A childless lady recently told me she has stopped going to church because all she heard about was “belief and trust”. She said that positivity has invaded the church and she no longer feels comfortable bearing her grief of childlessness there. My heart aches for her.
It begs an important question: Can we be too happy? In response, the happy-clappy Pentacostal part of me jumps in with a triumphant, “Nup! We can always find joy in God!” Then, slowly, the pedantic part of me kicks in: “Now Steffie, be reasonable about this. Think it through. Perhaps being too happy gets things all out of balance.”
This is followed by a sink into cynicism: “We’re all way too happy! Doesn’t anyone understand that some people are hurting too badly to do the happy thing?” Then I feel depressed that I’ve lost any sense of joy with which I began. I wonder if any of this sound familiar to anyone else. Possibly it’s just me.
Christians do have a reason to be happy. Christians can also be naturally positive people. But there seems to be a church culture going around that says we have to smile and believe all the time. It makes things a bit tricky on our bad days.
It also makes it hard to be honest at church. Here’s how a typical Christian conversation could go at a hypothetical local church:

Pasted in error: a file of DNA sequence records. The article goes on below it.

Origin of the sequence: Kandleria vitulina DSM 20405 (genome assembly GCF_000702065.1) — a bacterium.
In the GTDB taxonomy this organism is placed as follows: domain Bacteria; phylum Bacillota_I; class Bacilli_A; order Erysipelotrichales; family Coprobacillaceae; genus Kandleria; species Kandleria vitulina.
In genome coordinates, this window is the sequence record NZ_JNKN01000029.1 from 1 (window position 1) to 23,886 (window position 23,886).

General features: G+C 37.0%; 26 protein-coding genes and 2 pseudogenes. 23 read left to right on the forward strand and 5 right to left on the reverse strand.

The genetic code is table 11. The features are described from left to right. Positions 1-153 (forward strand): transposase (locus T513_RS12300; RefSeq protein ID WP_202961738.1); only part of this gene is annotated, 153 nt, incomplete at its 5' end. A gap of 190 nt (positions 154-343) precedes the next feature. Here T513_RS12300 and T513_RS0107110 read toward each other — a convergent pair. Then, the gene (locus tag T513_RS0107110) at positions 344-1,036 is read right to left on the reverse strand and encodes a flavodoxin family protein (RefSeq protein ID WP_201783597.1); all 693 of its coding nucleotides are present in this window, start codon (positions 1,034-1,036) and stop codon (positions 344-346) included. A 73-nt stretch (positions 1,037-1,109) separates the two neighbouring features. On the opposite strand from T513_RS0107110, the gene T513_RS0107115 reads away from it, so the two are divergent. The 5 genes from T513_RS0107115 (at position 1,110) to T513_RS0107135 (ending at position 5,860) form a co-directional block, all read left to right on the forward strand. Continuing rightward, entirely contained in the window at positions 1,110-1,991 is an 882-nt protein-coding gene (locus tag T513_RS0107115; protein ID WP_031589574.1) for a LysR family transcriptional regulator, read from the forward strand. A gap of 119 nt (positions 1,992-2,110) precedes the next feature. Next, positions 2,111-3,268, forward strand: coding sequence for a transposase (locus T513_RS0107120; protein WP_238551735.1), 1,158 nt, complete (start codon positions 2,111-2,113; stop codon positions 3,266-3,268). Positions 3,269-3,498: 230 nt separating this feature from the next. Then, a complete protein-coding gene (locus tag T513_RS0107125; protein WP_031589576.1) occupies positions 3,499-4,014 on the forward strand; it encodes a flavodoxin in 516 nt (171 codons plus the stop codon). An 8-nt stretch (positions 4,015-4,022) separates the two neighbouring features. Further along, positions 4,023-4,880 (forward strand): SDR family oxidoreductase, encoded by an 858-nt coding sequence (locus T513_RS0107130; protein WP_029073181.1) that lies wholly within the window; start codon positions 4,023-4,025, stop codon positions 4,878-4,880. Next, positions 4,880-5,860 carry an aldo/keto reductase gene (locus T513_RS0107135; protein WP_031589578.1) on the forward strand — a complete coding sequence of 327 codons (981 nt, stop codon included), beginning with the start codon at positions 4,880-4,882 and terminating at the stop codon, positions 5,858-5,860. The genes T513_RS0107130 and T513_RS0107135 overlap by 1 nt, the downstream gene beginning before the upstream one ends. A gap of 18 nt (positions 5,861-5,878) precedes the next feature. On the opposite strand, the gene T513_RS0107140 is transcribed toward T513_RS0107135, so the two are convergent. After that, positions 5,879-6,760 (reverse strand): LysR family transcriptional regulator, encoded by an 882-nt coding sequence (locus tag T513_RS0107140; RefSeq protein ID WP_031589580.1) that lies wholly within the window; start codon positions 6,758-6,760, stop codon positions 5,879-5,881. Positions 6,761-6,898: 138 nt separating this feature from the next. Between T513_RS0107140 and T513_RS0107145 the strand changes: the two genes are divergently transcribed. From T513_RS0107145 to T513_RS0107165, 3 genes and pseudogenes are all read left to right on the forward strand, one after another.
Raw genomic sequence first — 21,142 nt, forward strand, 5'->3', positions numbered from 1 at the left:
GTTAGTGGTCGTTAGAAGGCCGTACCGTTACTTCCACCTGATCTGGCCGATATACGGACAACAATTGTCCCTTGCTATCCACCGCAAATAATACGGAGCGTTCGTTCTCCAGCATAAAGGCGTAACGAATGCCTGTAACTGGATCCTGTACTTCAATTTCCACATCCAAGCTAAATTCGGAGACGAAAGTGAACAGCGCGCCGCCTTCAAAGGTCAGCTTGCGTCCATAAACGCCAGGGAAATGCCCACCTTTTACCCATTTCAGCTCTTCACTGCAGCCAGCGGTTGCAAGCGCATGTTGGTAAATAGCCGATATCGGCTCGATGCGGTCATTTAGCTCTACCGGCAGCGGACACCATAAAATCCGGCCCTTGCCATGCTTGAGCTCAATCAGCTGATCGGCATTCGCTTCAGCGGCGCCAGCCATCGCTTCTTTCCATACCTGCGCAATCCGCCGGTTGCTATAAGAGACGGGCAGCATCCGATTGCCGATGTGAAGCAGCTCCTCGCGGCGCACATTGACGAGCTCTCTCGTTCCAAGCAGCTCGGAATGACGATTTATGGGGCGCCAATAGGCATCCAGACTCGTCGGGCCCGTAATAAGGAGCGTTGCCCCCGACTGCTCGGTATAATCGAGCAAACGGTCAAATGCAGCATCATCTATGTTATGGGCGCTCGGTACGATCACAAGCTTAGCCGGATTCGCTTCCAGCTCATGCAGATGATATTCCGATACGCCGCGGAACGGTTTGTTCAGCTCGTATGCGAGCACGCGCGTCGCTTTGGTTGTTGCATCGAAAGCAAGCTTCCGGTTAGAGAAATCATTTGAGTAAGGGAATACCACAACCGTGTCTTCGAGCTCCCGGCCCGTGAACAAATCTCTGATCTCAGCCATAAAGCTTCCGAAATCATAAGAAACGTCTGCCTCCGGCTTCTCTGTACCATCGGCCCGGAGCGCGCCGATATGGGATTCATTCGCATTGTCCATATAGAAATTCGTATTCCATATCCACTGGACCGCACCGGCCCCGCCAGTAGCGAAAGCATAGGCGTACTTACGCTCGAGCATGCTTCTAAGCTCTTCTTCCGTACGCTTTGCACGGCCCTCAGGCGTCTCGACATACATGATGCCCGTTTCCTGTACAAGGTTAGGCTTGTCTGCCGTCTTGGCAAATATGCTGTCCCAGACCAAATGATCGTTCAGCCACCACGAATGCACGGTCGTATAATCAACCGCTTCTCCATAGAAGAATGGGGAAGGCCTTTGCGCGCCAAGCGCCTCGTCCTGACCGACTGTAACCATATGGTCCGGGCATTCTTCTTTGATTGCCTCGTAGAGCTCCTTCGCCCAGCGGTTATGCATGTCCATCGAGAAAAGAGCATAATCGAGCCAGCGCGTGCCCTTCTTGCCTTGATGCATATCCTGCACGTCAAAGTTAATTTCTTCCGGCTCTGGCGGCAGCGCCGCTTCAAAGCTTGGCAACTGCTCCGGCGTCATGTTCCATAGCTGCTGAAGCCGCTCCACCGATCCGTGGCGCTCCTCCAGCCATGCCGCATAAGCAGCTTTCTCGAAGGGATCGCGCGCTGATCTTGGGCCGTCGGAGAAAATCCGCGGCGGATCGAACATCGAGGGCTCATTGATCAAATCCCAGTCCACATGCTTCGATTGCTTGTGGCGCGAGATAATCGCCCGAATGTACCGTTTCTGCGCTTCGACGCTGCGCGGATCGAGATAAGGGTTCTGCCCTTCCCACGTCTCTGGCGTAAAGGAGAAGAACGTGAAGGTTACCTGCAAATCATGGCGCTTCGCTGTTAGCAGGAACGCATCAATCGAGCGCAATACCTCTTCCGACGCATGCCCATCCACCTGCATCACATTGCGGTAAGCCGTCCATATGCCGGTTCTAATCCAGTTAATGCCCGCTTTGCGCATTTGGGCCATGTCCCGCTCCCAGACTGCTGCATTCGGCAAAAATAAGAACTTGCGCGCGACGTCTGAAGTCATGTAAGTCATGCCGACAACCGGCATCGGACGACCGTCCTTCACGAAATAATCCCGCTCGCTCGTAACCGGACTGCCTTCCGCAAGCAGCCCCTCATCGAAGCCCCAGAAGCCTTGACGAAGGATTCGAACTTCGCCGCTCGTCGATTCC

- Them: How are you?
- Me: Oh, you know. Alright, I guess.
- Them: Just alright?
- Me: Well, I’ve been a bit down lately.
- Them: Ah, well, God’s on the throne, isn’t He?
- Me: Um, yes, yes He is.
- Them: So it’s all good, right?
- Me: Actually, it’s not alright. Things are far from alright.
- Them: Have you tried praying about it?
- Me: Yes, the thought had occurred to me.
- Them: Maybe you just need to pray harder.
- Me: (miserably) I guess I could try that.
- Them: You’ll be right! God’s good! Ok, have a great day!
Heavy hearts do not need cheering up. They do not need sunny smiles to brighten their day, as though the only thing missing was an absence of smiling. They need companionship, that authentic connection with another that says, “I haven’t been where you’ve been, but I’m willing to join you where you are now and walk with you.”
When I’m at my worst, the most helpful thing is not problem-solving, or thin reassurance, or blind positivity. It’s the willingness of a friend to sit with me for as long as it takes. We might share a lot; sometimes we may even use words. But that willingness speaks volumes to me. It says, “Steph, you are worth this time together. What you are feeling is important.”
Sometimes, in our 24/7 culture, there isn’t a chance to breathe. When someone takes the time to pause with me, to listen unhurriedly to what is really wrong, without leaping in to judge or give advice, it is priceless.
Being “happy” is not always a given in our lives. I reckon it’s more of a bonus. In the meantime, there is heartache and suffering that can be lightened by sharing the load. Can’t be too happy about that.